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Neurosci Lett. 2019 Feb 1;699:140-144. doi: 10.1016/j.neulet.2019.01.059. [Epub ahead of print]

Ketamine induces central antinociception mediated by endogenous cannabinoids and activation of CB1 receptors.

Author information

1
Department of Pharmacology, Institute of Biological Sciences, UFMG, Av. Antônio Carlos, 6627, 31.270.100, Belo Horizonte, Brazil. Electronic address: danielafpacheco@hotmail.com.
2
Department of Pharmacology, Institute of Biological Sciences, UFMG, Av. Antônio Carlos, 6627, 31.270.100, Belo Horizonte, Brazil. Electronic address: thiromero@ufmg.br.
3
Department of Pharmacology, Institute of Biological Sciences, UFMG, Av. Antônio Carlos, 6627, 31.270.100, Belo Horizonte, Brazil. Electronic address: dimitri@icb.ufmg.br.

Abstract

The participation of endocannabinoids in central and peripheral antinociception induced by several compounds has been shown by our group. In this study, we investigated the effect of endocannabinoids on the central antinociception induced by ketamine. The nociceptive threshold for thermal stimulation was measured using the tail-flick test in Swiss mice. The drugs were administered intracerebroventricularly. Probabilities less than 5% (p < 0.05) were considered to be statistically significant (Two-way ANOVA/Bonferroni's test). The CB1-selective cannabinoid receptor antagonist AM251 (2 and 4 μg) completely reversed the central antinociception induced by ketamine (4 μg) in a dose-dependent manner. In contrast, the CB2-selective cannabinoid receptor antagonist AM630 (2 and 4 μg) did not antagonize this effect. Additionally, the administration of the anandamide amidase inhibitor MAFP (0.2 μg) and anandamide uptake inhibitor VDM11 (4 μg) significantly enhanced the antinociception induced by a low dose of ketamine (2 μg). It was concluded that central antinociception induced by ketamine involves the activation of CB1 cannabinoid receptors. Mobilization of cannabinoids might be required for the activation of those receptors, since inhibitors of the endogenous cannabinoids potentiate the effect of Ketamine.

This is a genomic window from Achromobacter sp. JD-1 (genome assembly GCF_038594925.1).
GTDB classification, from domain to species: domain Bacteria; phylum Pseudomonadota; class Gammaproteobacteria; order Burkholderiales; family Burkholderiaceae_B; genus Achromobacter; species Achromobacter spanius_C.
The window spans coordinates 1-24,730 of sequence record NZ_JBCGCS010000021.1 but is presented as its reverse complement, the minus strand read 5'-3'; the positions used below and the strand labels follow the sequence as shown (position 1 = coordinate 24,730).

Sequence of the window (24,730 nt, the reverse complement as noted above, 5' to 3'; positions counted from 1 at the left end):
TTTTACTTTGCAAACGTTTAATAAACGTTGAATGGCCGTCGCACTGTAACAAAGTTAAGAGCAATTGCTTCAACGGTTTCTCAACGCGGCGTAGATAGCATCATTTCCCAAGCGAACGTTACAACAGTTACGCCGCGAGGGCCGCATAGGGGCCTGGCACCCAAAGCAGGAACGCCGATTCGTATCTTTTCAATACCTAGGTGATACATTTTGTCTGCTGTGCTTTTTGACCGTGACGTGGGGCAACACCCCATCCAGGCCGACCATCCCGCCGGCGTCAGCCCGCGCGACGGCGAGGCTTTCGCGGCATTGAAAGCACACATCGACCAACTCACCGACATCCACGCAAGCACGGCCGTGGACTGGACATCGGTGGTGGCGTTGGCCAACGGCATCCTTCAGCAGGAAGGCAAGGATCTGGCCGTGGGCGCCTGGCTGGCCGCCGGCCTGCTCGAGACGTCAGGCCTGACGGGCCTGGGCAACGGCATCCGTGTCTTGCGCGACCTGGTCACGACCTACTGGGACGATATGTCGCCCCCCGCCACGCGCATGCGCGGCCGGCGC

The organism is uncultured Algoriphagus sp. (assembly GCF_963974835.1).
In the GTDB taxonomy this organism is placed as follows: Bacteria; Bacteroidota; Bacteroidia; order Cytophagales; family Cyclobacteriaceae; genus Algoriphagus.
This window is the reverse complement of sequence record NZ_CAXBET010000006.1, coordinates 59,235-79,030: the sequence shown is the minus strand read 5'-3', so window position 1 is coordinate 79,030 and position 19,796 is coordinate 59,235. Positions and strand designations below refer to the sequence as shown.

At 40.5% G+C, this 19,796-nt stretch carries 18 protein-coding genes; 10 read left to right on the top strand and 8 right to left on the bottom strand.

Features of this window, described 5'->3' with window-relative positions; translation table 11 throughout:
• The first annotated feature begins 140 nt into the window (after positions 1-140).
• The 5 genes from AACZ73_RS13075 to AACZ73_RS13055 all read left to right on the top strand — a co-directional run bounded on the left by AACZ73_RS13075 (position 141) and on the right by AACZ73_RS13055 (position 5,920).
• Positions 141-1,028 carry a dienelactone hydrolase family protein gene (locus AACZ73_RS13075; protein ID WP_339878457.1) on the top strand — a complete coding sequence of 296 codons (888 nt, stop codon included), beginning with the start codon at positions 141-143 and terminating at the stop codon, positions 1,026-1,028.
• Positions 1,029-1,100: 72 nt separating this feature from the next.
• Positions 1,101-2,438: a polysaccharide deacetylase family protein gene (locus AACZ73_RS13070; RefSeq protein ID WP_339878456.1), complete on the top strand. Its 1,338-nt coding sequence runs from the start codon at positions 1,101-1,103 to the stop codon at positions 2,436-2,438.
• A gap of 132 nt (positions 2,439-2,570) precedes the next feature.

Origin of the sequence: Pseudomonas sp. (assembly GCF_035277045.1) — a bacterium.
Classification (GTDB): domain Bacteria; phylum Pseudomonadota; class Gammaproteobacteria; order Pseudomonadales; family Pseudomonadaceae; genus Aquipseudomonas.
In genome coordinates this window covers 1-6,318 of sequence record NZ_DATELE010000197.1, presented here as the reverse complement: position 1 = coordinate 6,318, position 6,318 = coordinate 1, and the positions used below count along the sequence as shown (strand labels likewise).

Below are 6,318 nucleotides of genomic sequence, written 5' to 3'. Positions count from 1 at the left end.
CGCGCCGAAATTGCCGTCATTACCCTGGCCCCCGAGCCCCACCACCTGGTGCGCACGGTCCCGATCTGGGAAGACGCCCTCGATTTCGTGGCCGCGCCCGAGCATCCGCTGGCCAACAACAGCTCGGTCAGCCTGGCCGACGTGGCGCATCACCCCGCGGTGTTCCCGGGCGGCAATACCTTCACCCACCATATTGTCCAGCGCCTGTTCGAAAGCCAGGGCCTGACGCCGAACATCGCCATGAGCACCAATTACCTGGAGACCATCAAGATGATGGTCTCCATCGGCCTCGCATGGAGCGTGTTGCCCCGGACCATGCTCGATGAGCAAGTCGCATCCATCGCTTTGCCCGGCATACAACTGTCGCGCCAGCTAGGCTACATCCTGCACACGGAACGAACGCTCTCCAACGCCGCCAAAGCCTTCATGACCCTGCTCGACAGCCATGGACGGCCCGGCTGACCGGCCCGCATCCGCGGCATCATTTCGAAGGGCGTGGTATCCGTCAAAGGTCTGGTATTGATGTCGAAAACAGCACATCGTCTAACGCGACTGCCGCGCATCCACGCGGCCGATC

KEYWORDS:

CB(1) receptor; Cannabinoids; Central antinociception; Ketamine

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